Jacob Trouba’s contract extension — beyond the two-year, US$6-million deal he signed with the Winnipeg Jets last fall — remains a subject of interest.

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Jacob Trouba’s contract extension — beyond the two-year, US$6-million deal he signed with the Winnipeg Jets last fall — remains a subject of interest.

"I haven’t put much thought into it," the 23-year-old defenceman said Friday. "I’ll think about it at the end of the year. I mean, I’m happy with how things have gone this year, personally. I think we could still improve as a team and we’ve got places where we want to go, so there’s definitely room to grow."

Trouba signed his current deal on Nov. 7 after missing 15 games due to a contract holdout. He publicly stated his desire to play on the right side (he is right-handed) after being pencilled in to play left side in a pairing with Dustin Byfuglien. But an injury to right-handed veteran Tyler Myers on Nov. 11 has put Trouba where he wanted to be.

"Well, it’s a product of who we have — and Tyler being injured, obviously, has played a role in everything," Trouba said. "So, yeah, it just one of those things. The opportunity ended up coming and you’ve gotta make the most of things."

In 51 games, Trouba has scored six goals and 27 points, with a plus-7 rating, while joining with rookie Josh Morrissey to form the Jets’ most-dependable blue-line pairing. In Wednesday’s 7-4 loss to the Pittsburgh Penguins, Trouba registered a season-high seven hits and seven shots on goal.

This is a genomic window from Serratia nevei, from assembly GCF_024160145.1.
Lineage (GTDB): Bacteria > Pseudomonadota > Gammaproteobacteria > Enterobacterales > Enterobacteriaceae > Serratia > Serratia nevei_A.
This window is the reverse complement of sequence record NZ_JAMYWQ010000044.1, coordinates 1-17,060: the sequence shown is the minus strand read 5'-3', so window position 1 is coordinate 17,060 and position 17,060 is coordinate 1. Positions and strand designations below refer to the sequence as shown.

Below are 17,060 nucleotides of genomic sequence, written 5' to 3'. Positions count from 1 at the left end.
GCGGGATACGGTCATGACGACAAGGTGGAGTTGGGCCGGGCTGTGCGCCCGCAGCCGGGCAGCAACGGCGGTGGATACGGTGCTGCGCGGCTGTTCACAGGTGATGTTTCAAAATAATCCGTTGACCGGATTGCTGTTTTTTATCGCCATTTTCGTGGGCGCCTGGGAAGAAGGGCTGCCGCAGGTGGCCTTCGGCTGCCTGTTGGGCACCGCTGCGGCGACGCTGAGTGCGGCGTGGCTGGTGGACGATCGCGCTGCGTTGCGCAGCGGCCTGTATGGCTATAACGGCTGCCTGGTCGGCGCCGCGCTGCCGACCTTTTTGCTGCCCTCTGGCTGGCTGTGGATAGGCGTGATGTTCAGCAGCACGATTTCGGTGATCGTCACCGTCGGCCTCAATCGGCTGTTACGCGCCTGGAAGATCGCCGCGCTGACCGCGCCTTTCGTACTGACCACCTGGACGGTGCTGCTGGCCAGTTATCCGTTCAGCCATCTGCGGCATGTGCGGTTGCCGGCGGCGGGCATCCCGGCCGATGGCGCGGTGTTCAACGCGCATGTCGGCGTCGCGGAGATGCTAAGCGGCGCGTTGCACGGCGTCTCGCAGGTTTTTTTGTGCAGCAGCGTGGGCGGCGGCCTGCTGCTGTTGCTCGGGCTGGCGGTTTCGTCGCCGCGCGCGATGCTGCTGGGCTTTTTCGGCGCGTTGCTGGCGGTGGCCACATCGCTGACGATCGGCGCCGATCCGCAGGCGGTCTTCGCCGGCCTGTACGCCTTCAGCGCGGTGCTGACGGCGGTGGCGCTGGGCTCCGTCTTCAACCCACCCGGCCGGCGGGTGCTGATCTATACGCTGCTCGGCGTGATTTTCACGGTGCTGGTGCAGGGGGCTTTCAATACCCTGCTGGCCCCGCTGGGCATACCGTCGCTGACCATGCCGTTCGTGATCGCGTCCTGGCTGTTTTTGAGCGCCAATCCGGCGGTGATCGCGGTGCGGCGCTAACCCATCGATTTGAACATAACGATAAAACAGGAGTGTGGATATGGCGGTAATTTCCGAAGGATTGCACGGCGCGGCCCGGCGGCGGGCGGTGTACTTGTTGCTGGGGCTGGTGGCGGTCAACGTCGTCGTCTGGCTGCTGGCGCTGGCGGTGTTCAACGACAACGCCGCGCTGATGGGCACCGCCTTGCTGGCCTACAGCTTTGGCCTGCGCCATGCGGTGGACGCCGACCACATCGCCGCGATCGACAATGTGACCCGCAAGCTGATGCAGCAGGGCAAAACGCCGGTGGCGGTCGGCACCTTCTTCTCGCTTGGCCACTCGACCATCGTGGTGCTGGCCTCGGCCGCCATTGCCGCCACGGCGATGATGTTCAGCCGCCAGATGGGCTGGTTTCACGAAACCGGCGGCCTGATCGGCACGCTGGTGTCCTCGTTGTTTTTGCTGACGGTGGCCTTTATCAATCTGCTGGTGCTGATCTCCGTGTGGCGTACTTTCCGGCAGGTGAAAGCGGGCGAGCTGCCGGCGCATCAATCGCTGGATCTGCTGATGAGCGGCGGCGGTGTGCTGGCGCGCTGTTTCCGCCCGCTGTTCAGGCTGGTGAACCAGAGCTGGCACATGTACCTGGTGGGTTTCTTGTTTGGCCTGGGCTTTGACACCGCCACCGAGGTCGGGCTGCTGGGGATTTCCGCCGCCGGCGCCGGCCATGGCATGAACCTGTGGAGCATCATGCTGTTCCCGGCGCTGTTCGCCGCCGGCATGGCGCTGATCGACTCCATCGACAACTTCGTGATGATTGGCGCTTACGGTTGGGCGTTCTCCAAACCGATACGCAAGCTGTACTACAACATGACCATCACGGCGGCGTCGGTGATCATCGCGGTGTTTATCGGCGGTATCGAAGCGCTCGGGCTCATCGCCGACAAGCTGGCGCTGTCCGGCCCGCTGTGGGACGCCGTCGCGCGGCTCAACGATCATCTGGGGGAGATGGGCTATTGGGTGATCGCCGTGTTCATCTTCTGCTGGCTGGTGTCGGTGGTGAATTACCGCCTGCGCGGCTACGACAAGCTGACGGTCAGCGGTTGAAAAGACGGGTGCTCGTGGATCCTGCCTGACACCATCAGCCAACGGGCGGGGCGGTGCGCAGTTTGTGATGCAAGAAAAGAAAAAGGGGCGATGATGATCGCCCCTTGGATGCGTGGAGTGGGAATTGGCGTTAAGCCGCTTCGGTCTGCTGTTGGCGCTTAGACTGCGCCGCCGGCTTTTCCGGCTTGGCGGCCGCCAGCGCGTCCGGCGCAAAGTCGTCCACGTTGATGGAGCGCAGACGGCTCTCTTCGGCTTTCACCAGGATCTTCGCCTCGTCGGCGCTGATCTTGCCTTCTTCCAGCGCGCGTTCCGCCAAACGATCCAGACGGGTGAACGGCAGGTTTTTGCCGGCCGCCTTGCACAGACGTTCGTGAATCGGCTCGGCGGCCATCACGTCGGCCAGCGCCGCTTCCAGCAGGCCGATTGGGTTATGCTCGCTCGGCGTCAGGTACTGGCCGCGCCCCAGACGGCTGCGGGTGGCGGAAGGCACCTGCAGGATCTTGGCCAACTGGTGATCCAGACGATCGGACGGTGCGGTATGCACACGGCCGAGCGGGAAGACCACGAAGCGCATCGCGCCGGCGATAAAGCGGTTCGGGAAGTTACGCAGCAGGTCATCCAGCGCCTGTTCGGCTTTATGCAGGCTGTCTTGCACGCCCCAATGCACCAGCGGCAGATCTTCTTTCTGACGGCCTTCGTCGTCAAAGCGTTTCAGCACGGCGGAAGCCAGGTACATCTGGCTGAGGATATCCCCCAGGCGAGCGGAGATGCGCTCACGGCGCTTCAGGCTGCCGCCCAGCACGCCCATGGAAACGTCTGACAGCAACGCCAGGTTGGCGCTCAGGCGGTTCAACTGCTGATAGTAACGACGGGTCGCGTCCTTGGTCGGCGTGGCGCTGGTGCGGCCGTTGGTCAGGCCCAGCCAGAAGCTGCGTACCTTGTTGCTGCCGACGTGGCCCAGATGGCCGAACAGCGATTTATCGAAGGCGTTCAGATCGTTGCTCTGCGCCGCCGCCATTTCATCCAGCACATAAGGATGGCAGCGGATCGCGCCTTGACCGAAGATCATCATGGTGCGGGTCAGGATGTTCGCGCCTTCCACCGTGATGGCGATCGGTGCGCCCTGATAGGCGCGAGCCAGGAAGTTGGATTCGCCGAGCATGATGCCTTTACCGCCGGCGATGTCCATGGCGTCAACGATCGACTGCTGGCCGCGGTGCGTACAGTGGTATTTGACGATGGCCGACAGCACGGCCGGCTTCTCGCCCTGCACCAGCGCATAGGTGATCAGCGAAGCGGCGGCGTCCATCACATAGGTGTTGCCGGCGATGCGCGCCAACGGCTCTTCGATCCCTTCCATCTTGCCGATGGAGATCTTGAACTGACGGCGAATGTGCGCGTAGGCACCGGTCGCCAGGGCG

"That’s always something I thought I could do," Trouba said, noting the quality of play he has delivered from the right side. "I mean, it’s the position I’ve played my whole life."

Down the stretch

Entering Friday’s action, the Jets were five points behind the St. Louis Blues for the final wild-card spot in the Western Conference, with 14 games left to play. The Blues, who hosted the Anaheim Ducks Friday night, had three games in hand on the Jets. The Los Angeles Kings, also out of a wild-card spot but four points up on Winnipeg, had two games in hand on the Jets.

"We understand we pretty much have to win out," Jets forward Mathieu Perreault said. "It’s still possible for us to do if we win tomorrow and we can look after the next one. But like I’ve said, all the teams in front of us at one point in the season, had a really (good) stretch where they win 10 or 15 games in a row. A bunch of wins, which is basically what we have to do. It doesn’t matter if you do it in the first 15 games or last 15 — we can still do it now."

Losses this week to last spring’s Stanley Cup finalists, the San Jose Sharks and Pittsburgh Penguins, highlighted the gap between the Jets and elite teams.

"I liked our game against San Jose; we played well," Jets head coach Paul Maurice said. "I liked half of our game against Pittsburgh. But what Pittsburgh did wasn’t based on skill level in my mind. Some of it is because they come up with so many of the puck battles. Their hand skills are good, they knock that down. But it’s speed and a real competitive game that they play. We do that and (we) get to that level. We’re just not as consistent with it as Pittsburgh or San Jose."


Of Winnipeg’s 14 remaining games, 10 are against teams currently holding down a playoff spot... The Jets now have lost 266 man-games to injury... Jets right-winger Patrik Laine continues to lead the NHL rookie scoring race with 32 goals and 59 points in 60 games.


Twitter: @sawa14

Mike Sawatzky

Mike Sawatzky

Mike has been working on the Free Press sports desk since 2003.

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